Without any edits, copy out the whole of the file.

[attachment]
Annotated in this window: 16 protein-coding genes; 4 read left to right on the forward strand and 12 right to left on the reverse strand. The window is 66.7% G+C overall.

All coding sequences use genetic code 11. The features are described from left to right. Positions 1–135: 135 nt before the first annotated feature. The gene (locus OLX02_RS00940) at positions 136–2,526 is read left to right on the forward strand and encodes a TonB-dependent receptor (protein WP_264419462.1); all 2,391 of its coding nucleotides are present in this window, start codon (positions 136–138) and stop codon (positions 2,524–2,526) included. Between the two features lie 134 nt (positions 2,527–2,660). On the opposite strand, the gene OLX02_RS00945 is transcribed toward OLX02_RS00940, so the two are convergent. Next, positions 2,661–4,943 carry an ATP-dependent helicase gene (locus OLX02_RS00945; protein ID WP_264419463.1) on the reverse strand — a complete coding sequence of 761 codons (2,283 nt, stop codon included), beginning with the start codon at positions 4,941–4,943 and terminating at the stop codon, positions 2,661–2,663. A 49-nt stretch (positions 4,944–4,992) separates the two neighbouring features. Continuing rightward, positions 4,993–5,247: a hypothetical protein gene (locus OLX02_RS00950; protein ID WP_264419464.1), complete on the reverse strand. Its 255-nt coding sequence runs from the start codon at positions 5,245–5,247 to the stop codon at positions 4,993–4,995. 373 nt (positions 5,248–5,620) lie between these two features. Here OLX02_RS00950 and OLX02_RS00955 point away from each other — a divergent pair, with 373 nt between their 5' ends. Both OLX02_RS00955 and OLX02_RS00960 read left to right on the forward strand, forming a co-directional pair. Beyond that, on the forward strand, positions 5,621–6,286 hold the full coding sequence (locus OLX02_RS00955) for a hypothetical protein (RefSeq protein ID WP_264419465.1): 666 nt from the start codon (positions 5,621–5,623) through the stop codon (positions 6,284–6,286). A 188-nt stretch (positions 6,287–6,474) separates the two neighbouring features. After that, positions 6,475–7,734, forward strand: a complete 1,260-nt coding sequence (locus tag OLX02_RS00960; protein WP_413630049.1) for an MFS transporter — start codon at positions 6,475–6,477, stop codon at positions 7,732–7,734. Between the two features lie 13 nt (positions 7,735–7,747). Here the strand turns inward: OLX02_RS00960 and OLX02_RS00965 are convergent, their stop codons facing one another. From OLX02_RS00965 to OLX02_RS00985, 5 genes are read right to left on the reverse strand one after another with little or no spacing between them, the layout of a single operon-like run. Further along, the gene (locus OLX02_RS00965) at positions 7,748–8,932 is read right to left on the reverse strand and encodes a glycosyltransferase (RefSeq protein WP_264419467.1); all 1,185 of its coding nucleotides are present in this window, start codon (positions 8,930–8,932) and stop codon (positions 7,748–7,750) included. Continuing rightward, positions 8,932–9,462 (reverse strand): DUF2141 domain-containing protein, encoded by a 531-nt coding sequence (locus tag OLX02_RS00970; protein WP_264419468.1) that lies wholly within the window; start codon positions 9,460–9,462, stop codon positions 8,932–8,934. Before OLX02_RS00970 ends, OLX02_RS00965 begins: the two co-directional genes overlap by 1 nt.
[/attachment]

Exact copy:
Annotated in this window: 16 protein-coding genes; 4 read left to right on the forward strand and 12 right to left on the reverse strand. The window is 66.7% G+C overall.

All coding sequences use genetic code 11. The features are described from left to right. Positions 1–135: 135 nt before the first annotated feature. The gene (locus OLX02_RS00940) at positions 136–2,526 is read left to right on the forward strand and encodes a TonB-dependent receptor (protein WP_264419462.1); all 2,391 of its coding nucleotides are present in this window, start codon (positions 136–138) and stop codon (positions 2,524–2,526) included. Between the two features lie 134 nt (positions 2,527–2,660). On the opposite strand, the gene OLX02_RS00945 is transcribed toward OLX02_RS00940, so the two are convergent. Next, positions 2,661–4,943 carry an ATP-dependent helicase gene (locus OLX02_RS00945; protein ID WP_264419463.1) on the reverse strand — a complete coding sequence of 761 codons (2,283 nt, stop codon included), beginning with the start codon at positions 4,941–4,943 and terminating at the stop codon, positions 2,661–2,663. A 49-nt stretch (positions 4,944–4,992) separates the two neighbouring features. Continuing rightward, positions 4,993–5,247: a hypothetical protein gene (locus OLX02_RS00950; protein ID WP_264419464.1), complete on the reverse strand. Its 255-nt coding sequence runs from the start codon at positions 5,245–5,247 to the stop codon at positions 4,993–4,995. 373 nt (positions 5,248–5,620) lie between these two features. Here OLX02_RS00950 and OLX02_RS00955 point away from each other — a divergent pair, with 373 nt between their 5' ends. Both OLX02_RS00955 and OLX02_RS00960 read left to right on the forward strand, forming a co-directional pair. Beyond that, on the forward strand, positions 5,621–6,286 hold the full coding sequence (locus OLX02_RS00955) for a hypothetical protein (RefSeq protein ID WP_264419465.1): 666 nt from the start codon (positions 5,621–5,623) through the stop codon (positions 6,284–6,286). A 188-nt stretch (positions 6,287–6,474) separates the two neighbouring features. After that, positions 6,475–7,734, forward strand: a complete 1,260-nt coding sequence (locus tag OLX02_RS00960; protein WP_413630049.1) for an MFS transporter — start codon at positions 6,475–6,477, stop codon at positions 7,732–7,734. Between the two features lie 13 nt (positions 7,735–7,747). Here the strand turns inward: OLX02_RS00960 and OLX02_RS00965 are convergent, their stop codons facing one another. From OLX02_RS00965 to OLX02_RS00985, 5 genes are read right to left on the reverse strand one after another with little or no spacing between them, the layout of a single operon-like run. Further along, the gene (locus OLX02_RS00965) at positions 7,748–8,932 is read right to left on the reverse strand and encodes a glycosyltransferase (RefSeq protein WP_264419467.1); all 1,185 of its coding nucleotides are present in this window, start codon (positions 8,930–8,932) and stop codon (positions 7,748–7,750) included. Continuing rightward, positions 8,932–9,462 (reverse strand): DUF2141 domain-containing protein, encoded by a 531-nt coding sequence (locus tag OLX02_RS00970; protein WP_264419468.1) that lies wholly within the window; start codon positions 9,460–9,462, stop codon positions 8,932–8,934. Before OLX02_RS00970 ends, OLX02_RS00965 begins: the two co-directional genes overlap by 1 nt.